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Colbert Presenting the Members of the Royal Academy of Sciences to Louis XIV in 1667.PNG

Members of the Academy in 1667 with Louis XIV

Science (from Latin scientia 'knowledge') is a systematic enterprise that builds and organizes knowledge in the form of testable explanations and predictions about the world.

The earliest roots of science can be traced to Ancient Egypt and Mesopotamia in around 3000 to 1200 BCE. Their contributions to mathematics, astronomy, and medicine entered and shaped Greek natural philosophy of classical antiquity, whereby formal attempts were made to provide explanations of events in the physical world based on natural causes. After the fall of the Western Roman Empire, knowledge of Greek conceptions of the world deteriorated in Western Europe during the early centuries (400 to 1000 CE) of the Middle Ages, but was preserved in the Muslim world during the Islamic Golden Age. The recovery and assimilation of Greek works and Islamic inquiries into Western Europe from the 10th to 13th century revived "natural philosophy", which was later transformed by the Scientific Revolution that began in the 16th century as new ideas and discoveries departed from previous Greek conceptions and traditions. The scientific method soon played a greater role in knowledge creation and it was not until the 19th century that many of the institutional and professional features of science began to take shape; along with the changing of "natural philosophy" to "natural science."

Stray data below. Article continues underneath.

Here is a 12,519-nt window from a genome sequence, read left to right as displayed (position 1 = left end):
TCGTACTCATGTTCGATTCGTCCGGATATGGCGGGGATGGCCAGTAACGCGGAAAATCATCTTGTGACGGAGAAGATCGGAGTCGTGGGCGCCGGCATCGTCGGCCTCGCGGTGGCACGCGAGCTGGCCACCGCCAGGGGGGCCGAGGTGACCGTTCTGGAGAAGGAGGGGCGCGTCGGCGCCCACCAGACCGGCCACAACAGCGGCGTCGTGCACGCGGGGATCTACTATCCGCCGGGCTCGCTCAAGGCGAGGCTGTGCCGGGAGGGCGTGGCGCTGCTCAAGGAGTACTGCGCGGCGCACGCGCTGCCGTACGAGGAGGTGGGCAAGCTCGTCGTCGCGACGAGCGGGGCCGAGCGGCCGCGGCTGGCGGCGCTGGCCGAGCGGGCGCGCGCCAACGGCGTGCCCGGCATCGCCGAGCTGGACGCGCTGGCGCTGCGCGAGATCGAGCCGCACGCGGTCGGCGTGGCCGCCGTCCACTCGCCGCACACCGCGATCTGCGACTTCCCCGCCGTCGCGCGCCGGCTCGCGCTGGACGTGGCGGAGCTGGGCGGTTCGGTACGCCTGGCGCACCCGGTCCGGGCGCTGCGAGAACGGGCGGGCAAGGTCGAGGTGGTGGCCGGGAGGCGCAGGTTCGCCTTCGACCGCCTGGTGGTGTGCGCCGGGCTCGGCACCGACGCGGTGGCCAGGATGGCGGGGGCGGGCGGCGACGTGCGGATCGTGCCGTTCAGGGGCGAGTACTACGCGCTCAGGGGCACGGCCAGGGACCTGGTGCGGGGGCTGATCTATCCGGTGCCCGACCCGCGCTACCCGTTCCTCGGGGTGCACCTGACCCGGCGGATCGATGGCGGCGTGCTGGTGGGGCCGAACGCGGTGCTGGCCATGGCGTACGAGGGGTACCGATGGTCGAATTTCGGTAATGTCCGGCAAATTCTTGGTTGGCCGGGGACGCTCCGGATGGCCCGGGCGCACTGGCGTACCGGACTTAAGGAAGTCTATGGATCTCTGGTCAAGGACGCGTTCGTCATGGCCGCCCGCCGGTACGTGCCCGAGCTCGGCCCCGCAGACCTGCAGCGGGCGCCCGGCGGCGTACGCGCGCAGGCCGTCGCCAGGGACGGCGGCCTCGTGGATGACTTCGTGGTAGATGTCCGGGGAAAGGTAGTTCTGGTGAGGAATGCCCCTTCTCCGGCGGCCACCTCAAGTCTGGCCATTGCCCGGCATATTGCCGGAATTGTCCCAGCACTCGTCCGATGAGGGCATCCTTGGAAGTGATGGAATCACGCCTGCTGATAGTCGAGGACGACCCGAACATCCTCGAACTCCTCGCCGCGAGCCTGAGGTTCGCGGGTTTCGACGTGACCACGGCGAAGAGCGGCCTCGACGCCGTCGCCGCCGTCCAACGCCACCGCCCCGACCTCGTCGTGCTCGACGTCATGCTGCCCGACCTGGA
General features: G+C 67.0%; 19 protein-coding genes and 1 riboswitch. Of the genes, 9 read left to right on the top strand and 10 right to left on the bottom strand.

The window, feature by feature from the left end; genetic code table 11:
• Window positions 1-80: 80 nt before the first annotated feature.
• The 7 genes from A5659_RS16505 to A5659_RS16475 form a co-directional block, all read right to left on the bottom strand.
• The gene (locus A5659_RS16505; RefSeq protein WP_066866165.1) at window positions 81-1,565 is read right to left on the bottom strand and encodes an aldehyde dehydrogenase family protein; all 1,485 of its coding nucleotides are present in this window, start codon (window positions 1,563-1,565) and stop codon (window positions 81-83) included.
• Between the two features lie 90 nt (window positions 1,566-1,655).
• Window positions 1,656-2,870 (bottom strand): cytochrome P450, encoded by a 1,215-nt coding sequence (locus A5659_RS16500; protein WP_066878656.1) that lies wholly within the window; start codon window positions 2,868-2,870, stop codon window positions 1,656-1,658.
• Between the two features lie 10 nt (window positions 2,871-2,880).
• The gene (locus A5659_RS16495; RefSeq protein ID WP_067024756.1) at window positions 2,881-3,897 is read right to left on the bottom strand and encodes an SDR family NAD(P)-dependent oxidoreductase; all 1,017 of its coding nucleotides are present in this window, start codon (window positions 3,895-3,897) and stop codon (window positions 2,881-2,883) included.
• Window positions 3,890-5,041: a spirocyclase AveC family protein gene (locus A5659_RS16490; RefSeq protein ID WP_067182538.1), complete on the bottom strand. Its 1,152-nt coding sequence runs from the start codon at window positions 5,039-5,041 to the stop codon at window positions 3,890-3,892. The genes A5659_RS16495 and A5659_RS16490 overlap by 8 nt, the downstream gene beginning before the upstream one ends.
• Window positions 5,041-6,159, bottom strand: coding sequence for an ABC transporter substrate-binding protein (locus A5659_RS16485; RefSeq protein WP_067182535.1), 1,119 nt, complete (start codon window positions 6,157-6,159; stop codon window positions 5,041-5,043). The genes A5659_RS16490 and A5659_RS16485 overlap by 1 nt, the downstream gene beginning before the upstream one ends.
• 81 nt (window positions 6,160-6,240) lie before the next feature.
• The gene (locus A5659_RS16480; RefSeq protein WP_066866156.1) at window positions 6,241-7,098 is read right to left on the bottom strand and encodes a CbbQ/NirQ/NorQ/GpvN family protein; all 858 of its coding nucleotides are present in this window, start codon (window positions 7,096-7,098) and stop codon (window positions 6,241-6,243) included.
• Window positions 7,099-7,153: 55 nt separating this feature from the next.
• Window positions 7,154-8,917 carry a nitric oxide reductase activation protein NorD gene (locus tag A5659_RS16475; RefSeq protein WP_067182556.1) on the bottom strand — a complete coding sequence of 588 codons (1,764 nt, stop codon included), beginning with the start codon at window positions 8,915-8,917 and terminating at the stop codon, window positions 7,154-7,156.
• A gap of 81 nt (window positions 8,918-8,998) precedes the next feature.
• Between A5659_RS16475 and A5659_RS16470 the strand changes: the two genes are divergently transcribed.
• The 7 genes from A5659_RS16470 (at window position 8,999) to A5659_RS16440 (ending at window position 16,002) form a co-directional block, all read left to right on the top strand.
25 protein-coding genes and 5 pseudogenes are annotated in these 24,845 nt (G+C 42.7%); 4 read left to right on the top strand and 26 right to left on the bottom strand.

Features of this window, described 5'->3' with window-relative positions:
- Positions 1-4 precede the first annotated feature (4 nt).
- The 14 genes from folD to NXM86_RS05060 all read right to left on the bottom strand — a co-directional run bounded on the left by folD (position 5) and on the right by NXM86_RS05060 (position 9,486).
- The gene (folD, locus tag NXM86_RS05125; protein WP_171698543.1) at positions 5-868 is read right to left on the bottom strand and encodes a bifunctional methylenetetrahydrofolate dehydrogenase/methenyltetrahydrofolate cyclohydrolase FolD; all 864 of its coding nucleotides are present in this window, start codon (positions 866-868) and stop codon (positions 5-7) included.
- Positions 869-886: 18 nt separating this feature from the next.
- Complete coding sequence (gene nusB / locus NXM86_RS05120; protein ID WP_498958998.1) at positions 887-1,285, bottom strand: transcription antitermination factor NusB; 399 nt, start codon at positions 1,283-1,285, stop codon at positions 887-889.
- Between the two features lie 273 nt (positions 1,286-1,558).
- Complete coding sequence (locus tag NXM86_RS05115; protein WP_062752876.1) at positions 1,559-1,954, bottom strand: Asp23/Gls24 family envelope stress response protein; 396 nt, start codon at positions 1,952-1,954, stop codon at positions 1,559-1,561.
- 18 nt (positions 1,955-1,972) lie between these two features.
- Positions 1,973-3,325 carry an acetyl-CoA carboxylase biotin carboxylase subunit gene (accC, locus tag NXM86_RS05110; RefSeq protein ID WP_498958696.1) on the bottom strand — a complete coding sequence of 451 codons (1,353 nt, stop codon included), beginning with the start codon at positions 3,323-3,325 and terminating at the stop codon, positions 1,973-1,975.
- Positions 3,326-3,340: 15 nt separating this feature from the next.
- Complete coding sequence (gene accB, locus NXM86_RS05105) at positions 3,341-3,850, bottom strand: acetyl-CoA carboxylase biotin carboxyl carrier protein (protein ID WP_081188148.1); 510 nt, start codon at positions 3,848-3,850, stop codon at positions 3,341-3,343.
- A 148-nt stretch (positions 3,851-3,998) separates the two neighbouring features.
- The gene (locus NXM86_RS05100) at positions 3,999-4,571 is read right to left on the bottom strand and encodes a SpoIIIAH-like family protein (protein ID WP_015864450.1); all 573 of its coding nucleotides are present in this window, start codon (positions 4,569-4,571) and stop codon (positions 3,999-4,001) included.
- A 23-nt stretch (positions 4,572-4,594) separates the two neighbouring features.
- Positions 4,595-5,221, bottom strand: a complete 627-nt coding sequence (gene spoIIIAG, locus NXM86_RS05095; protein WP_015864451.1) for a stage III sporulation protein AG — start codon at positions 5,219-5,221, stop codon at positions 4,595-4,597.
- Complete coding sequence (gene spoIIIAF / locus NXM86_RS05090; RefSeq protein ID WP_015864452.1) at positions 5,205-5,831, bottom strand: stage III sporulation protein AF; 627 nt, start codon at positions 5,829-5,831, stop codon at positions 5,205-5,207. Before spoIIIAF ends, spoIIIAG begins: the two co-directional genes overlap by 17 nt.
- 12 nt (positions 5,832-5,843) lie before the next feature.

Modern science is typically divided into three major branches that consist of the natural sciences (e.g., biology, chemistry, and physics), which study nature in the broadest sense; the social sciences (e.g., economics, psychology, and sociology), which study individuals and societies; and the formal sciences (e.g., logic, mathematics, and theoretical computer science), which deal with symbols governed by rules. There is disagreement, however, on whether the formal sciences actually constitute a science as they do not rely on empirical evidence. Disciplines that use existing scientific knowledge for practical purposes, such as engineering and medicine, are described as applied sciences.

New knowledge in science is advanced by research from scientists who are motivated by curiosity about the world and a desire to solve problems. Contemporary scientific research is highly collaborative and is usually done by teams in academic and research institutions, government agencies, and companies. The practical impact of their work has led to the emergence of science policies that seek to influence the scientific enterprise by prioritizing the development of commercial products, armaments, health care, public infrastructure, and environmental protection. (Full article...)

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Schematic of a railgun.
Credit: DrBob